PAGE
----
Berkeley, CA – The tragic deaths of Ahmaud Arbery, Breonna Taylor, George Floyd, and countless other black lives lost to police brutality and senseless violence have spurred calls for policy reform and police accountability among the public. Driven to action, a group of UC Berkeley students led by UC Berkeley senior Tiffany Yu set out to create a scoring system that provides a quantitative measurement of unjust practices for police departments across the country. The project aims to improve accountability and transparency within police departments as well as amplify public awareness by identifying bias and unjust practices over time through detailed analytic reports.
Addressing Police Violence by Tracking Racial Bias
The students investigated face-to-face interactions between officers and civilians by examining traffic stop data, excessive force reports, and population demographics for seven different U.S. cities over a four year period. While some police departments publicly release the racial makeup of traffic stop arrests and excessive force victims, these datasets are large, disparate, and self-inconsistent, making it difficult for civilians to quantify discrepancies in police treatment towards communities of color. Tiffany and her team used a robust data collection and cleaning process, then implemented the information into concise scores and visualizations to highlight any patterns of inequality. Using a carefully-tuned scoring algorithm, the scores measure disparities in the race of arrestees as well as use of force during arrests, ultimately evaluating whether police departments exhibit bias.
Austin, Texas; Bloomington, Indiana; Chicago, Illinois; Cincinnati, Ohio; Lincoln, Nebraska; New York City, New York; and Portland, Oregon were selected as cities due to their geographic variance and the availability of arrest and traffic stop data. A significant component of this project is to illustrate the progression of police department scores over time to determine trends in police departments’ behaviors.
Differences in Police Treatment for African Americans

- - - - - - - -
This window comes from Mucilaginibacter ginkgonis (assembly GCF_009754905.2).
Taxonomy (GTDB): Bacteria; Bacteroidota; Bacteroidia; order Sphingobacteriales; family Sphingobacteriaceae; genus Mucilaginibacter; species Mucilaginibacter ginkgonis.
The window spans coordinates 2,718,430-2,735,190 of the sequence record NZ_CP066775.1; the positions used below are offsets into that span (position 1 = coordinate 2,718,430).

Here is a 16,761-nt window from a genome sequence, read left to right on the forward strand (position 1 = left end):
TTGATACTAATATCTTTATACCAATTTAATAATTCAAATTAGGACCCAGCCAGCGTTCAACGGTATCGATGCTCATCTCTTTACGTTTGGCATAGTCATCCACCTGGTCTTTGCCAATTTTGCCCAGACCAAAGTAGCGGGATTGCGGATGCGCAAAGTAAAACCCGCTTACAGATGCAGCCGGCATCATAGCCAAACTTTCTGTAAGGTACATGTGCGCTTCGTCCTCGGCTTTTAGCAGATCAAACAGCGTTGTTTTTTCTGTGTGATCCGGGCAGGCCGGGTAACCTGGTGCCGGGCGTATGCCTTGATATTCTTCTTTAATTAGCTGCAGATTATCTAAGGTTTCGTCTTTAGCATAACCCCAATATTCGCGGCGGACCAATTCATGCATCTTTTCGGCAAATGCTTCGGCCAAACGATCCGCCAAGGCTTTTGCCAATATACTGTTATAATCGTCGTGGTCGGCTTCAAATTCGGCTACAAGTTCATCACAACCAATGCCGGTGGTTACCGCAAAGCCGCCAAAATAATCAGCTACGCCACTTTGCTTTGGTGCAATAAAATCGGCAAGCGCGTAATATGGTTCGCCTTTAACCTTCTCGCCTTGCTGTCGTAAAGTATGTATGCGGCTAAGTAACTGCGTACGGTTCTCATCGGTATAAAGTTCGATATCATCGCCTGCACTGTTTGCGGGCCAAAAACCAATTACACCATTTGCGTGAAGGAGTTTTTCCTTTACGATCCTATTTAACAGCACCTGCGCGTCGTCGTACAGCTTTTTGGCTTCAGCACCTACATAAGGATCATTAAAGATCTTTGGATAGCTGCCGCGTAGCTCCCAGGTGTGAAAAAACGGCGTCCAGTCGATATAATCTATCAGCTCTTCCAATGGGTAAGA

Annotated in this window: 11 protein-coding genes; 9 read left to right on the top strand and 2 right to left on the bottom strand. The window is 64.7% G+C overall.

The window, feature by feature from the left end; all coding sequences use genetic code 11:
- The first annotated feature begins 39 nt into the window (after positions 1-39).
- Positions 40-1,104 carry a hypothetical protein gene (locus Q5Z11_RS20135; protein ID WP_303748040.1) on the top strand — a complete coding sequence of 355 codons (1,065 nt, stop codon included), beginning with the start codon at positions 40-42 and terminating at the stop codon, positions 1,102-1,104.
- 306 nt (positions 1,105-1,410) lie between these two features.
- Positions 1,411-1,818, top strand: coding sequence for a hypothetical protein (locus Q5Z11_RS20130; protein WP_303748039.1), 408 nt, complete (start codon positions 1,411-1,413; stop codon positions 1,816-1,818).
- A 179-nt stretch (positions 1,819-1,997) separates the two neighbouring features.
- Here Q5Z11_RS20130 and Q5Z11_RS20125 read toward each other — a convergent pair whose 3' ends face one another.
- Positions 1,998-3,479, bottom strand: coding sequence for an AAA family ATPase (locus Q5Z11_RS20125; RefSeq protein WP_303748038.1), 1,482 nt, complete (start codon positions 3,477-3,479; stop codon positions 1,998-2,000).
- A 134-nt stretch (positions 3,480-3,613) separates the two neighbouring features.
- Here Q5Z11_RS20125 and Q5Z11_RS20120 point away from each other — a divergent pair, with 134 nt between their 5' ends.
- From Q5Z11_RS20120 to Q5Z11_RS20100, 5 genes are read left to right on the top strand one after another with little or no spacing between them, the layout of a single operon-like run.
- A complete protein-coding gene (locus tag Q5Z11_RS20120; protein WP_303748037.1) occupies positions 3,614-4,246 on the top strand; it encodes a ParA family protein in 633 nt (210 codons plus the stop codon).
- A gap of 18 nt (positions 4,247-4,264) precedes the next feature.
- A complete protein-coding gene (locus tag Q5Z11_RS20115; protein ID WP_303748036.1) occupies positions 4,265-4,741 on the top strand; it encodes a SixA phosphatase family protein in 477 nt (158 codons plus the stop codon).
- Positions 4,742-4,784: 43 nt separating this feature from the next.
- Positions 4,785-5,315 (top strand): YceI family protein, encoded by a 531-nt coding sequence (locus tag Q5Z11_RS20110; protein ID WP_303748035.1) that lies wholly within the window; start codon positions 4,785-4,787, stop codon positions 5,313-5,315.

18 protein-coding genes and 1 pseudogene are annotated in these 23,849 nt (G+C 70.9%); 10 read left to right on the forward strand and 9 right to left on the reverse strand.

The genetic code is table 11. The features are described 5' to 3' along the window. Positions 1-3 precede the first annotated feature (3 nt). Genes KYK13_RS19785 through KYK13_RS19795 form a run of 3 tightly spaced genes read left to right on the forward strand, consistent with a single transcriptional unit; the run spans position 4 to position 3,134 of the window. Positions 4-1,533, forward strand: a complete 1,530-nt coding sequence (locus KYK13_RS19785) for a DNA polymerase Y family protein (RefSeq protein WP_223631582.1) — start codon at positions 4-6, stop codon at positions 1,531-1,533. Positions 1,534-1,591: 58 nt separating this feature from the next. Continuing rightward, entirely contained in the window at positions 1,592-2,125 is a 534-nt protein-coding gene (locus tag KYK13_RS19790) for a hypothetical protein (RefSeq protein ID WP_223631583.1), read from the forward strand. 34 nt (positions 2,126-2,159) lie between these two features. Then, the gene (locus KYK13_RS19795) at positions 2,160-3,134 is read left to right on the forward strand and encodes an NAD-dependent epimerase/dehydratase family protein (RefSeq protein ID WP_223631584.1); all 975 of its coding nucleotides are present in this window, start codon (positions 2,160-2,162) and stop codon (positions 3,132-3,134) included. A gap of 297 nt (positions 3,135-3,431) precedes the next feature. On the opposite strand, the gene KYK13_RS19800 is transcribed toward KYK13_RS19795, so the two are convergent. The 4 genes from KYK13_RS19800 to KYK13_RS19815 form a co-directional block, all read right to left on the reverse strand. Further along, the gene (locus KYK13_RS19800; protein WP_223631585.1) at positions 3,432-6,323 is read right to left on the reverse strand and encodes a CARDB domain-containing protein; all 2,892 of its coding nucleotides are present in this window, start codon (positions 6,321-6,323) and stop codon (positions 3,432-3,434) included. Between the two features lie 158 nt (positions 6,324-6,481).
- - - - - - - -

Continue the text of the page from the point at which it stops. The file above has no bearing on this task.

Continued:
The results of this project have already revealed disparities in police conduct, particularly found in differences between racial demographics of arrests compared to racial demographics of the city population. The chart above illustrates that black residents were involved in traffic stops disportionately compared to the population of black residents in each city. For example, while black residents make up ~40% of Cincinnati’s population, more than 60% of traffic stops involve black drivers.
Our visualizations reveal that black drivers were stopped disproportionately in almost every city. Furthermore, once African Americans were stopped, they were subjected to force more often than white Americans. For instance, 30% of the drive stops involving African American drivers in Portland involved use of force compared to only 10% of the white drivers.
Perhaps most notably, the team discovered that 6 of the 7 cities had statistically significant differences in excessive force scores between African Americans and white Americans, confirming that race influences the likelihood of an officer using excessive force. The team recognizes that bias may be introduced in the algorithm since this data is self-reported by police departments, so future steps for the project include analyzing more cities to increase the representation among different geographic and population characteristics.
A New Age of Data Science and Social Change
UC Berkeley Assistant Professor of Public Policy Erin M. Kerrison, SCET Chief Scientist & Faculty Director Iklaq Sindhu, and SCET Manager Ed Henrich have all recognized this project as a novel endeavor to apply data science principles to a pressing social issue. Tiffany and her team have made their diagnostic tool and code publicly available, so they encourage others to build off of their work and help lead the charge for change. They hope that with more quantitative methods for assessing racial bias in law enforcement, research into the causes of improvements or deterioration in practices can be used to guide efforts in improving police conduct.
Team members Tiffany Yu, Ethan Shang, Inola Cohen, Lena Bertozzi, Anissa Rashid, and Madeleine Liu are all upperclassmen at UC Berkeley. They all are dedicated to utilizing their backgrounds in data science to tackle the most important social issues of today. This project is supported by UC Berkeley’s SCET Data-X course.
Link to the SCET’s GitHub repository: https://github.com/scetx/datax/tree/master/student-projects/fall-2020.
Those interested in contributing to this effort are encouraged to reach out to Tiffany Yu or Ethan Shang – contact information can be found below.